*/**** Image B Sound C+ Extras A
starring Michael J. Fox, Kiefer Sutherland, Phoebe Cates, Dianne Wiest
screenplay by Jay McInerney, based on his novel
directed by James Bridges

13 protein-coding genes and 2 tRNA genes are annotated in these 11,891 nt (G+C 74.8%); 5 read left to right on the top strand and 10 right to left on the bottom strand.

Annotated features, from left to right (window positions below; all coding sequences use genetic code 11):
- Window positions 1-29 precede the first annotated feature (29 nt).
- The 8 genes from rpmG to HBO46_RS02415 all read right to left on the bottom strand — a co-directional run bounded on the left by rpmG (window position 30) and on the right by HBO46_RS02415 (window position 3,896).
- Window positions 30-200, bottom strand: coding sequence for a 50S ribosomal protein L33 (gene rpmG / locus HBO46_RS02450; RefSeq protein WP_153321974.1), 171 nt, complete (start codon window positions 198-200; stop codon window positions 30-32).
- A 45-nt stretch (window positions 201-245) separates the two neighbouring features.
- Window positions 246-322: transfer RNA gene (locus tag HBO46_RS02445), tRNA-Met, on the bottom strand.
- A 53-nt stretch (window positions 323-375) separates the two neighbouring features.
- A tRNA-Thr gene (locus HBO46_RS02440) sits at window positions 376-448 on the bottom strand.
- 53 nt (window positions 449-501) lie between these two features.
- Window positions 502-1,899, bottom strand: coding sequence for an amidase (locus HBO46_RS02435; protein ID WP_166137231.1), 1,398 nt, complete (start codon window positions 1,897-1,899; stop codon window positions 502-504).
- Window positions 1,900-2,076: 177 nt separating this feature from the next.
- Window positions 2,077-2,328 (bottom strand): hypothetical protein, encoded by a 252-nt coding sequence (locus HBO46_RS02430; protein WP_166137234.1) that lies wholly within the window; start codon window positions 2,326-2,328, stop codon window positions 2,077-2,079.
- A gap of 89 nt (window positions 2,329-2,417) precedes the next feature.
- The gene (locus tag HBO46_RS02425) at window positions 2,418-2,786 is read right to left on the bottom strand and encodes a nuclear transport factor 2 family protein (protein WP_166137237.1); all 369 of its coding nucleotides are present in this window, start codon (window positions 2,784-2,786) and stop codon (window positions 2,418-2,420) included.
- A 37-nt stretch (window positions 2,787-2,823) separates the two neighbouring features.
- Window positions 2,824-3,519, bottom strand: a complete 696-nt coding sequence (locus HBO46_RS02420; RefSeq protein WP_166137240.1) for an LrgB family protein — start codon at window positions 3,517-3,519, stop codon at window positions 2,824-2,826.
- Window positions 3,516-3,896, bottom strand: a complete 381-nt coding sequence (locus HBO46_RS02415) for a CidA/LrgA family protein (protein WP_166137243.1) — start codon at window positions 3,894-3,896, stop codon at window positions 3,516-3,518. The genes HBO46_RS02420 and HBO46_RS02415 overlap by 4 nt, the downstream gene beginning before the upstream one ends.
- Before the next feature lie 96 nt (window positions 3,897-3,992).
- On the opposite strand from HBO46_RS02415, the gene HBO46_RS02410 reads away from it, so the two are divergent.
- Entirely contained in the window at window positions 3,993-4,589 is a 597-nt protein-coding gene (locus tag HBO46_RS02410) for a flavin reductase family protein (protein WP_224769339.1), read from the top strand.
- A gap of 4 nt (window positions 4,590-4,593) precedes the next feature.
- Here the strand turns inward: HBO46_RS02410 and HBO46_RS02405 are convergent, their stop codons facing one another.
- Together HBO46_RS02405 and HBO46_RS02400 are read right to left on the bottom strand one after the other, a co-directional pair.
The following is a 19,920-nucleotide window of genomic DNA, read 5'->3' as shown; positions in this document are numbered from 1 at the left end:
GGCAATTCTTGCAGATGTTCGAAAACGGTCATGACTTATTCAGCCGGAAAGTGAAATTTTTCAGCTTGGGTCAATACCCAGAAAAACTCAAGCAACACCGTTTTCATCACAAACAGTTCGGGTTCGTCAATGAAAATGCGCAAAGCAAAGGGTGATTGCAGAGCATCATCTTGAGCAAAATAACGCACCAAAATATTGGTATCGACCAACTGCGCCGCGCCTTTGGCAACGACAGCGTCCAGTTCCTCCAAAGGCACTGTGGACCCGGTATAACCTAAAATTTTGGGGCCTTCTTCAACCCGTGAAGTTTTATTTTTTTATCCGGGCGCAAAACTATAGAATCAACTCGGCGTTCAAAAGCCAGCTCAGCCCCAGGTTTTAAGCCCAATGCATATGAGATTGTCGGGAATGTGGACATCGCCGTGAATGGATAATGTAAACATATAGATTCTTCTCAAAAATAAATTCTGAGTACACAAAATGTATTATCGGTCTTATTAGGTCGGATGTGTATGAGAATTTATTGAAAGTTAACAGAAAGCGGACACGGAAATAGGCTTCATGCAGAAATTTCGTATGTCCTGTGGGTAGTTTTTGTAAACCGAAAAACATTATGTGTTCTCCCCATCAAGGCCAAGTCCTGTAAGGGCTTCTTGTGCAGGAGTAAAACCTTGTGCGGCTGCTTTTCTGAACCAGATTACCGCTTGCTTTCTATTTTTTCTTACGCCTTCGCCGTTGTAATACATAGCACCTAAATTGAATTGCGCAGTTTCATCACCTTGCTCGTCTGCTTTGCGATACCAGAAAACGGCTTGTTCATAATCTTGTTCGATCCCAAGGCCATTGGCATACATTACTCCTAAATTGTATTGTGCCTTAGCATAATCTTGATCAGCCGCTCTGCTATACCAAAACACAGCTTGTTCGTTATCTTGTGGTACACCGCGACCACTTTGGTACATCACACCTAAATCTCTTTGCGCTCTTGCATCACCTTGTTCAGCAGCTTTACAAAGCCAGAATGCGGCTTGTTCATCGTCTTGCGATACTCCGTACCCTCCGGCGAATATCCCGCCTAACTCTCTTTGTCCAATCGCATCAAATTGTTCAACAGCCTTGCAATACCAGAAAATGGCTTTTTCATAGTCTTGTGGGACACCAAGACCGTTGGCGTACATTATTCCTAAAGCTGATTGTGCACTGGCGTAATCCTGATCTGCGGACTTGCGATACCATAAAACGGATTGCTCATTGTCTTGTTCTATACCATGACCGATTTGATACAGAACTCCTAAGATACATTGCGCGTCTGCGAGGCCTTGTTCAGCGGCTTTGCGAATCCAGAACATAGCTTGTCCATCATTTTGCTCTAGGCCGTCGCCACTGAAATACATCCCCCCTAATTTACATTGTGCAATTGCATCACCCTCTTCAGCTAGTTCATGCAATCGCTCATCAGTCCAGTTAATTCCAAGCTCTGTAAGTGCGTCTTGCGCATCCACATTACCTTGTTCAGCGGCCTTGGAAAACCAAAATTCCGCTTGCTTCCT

by Walter Chaw Jay McInerney's nouveau second-person Bright Lights, Big City was my Catcher in the Rye (or, more precisely, his nameless protagonist was my Holden Caulfield), because I caught that bug in the same time of life that most people discover Salinger. I remember a fifteen-year-old me being disappointed when I saw James Bridges's Bright Lights, Big City on the big screen--not because Michael J. Fox wasn't poised for a dramatic breakthrough (he'd have one the following year in Casualties of War), but because Bridges is one of those old-timey directors without any discernible style who can be counted on for the same exhausted, completely lifeless movie no matter the era or the subject. No one else makes a nuclear meltdown (The China Syndrome) exactly as interesting as an aerobics class (Perfect) and Harvard Law (The Paper Chase). I mean, seriously, this is the guy who went out of his way to work with Debra Winger and John Travolta twice during the Eighties. Bridges's picture, surprise to no one, is a limp dick. The vibrancy--the exhilarated, doomed hedonism--of the McInerney novel gets subsumed under cotton-packed fathoms of complete incomprehension of what the source offered in spades: that note of melancholy in the lovelorn and the lost, that feeling of being swept up in something bigger than you. The Bridges picture is flyblown, devoid of pace and heat; it's such a mortician's slab that it's hard to even tell if the Fox performance is wasted on it, though I suspect it is. It's a bigger crime because someone else should have done this book.